From Dean Dowd on November 26, 2008 in Green Remodeling
Here comes Thanksgiving: a time for thanks, family, and cooking on all burners. The biggest meals of the year are consumed as we usher in the hearty meals of winter. And Thanksgiving is one energy-sucking day, the heat, television, oven, stove, and everyone’s car all running at the same time. It is a holiday, after all, but energy bills never take a day off. Since much of Thanksgiving Day revolves around the oven range, here are some energy saving tips that could potentially cut your energy costs in half:
- On the stovetop, be sure to correctly size your pan to the burner. That is, a small pan on a large burner wastes close to half the heat emitted.
- Use lids when bringing liquids to a boil, simmering, etc. The lids keep the heat in, keep your house that much cooler, and help your water boil faster.
- Turn it off early. This goes for the oven and stovetop. Turn off the oven about 10 minutes before the end, it will cook. The heat trapped in a pan will usually finish the job without wasting energy. Take hard-boiled eggs: Cover and bring them to a boil. Immediately turn the burner off and let it sit for at least 15 minutes. You will have nice hard-boiled eggs having used half the energy.
- Keep the oven door closed! Whenever you look in the oven you feel a rush of heat on your face. That is not just warm air, that is wasted energy! Every time you peek your oven has to work harder to cook the food, not to mention your wallet. (In winter after the meal has been cooked and removed, I like to open the oven and allow that extra heat to warm my house a bit.)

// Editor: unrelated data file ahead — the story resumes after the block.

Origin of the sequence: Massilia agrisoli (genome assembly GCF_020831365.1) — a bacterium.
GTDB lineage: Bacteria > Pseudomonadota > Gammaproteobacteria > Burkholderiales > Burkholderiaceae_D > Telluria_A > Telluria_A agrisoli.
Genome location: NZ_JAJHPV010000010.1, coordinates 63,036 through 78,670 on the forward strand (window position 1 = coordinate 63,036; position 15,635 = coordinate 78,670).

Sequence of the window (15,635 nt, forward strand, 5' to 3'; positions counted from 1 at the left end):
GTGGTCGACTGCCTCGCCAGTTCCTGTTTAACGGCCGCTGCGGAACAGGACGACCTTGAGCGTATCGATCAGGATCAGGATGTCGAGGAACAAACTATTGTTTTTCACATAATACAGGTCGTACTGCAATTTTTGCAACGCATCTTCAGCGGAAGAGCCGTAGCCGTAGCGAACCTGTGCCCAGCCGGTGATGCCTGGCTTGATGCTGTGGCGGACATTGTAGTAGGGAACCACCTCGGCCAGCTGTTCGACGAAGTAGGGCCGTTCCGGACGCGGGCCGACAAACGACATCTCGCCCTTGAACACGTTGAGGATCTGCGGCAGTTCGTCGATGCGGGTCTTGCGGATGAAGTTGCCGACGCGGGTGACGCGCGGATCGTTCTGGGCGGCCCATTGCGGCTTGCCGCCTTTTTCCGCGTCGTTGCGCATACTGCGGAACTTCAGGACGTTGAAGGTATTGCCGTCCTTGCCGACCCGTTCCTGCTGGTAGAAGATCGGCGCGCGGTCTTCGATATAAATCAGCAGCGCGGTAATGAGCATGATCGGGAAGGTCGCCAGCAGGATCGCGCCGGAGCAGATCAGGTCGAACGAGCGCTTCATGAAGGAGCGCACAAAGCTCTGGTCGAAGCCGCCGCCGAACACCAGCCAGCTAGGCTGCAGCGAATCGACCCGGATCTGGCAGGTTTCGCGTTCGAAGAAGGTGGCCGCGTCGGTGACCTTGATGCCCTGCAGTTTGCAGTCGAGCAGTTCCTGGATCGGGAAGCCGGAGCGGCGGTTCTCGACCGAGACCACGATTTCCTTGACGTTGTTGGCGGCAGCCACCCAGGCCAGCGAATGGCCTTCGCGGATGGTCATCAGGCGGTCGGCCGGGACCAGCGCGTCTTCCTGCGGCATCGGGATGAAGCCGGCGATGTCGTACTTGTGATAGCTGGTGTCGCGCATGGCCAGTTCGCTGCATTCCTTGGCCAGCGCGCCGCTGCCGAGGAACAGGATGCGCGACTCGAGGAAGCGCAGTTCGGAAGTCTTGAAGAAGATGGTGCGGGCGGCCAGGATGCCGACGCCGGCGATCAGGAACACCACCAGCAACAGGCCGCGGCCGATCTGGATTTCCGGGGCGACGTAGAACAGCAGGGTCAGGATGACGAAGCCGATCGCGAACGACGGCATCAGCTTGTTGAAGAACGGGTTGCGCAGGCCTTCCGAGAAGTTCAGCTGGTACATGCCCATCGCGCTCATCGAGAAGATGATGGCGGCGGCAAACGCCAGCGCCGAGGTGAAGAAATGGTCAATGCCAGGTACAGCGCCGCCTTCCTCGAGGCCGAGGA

- Keep it clean. Maintaining a clean stove and oven also affects energy efficiency. If gunk and debris pile up on or around your burners, it can actually steal heat from your food, using more energy, time, and money. For the oven, use the self-cleaning system directly after cooking a meal to utilize the heat that is already trapped in there.
- Don’t use it! When you can, use a toaster oven, microwave, pressure cooker or crock pot, especially for smaller dishes and reheating the leftovers. These small appliances have less area to heat and therefore use much less energy.
The kitchen is but one station in the Thanksgiving Day activities. Nor are they limited to Thanksgiving. There are several ways to save energy throughout the house. Following these and other energy saving tips can do nothing but save you money, while providing a little more to be thankful about.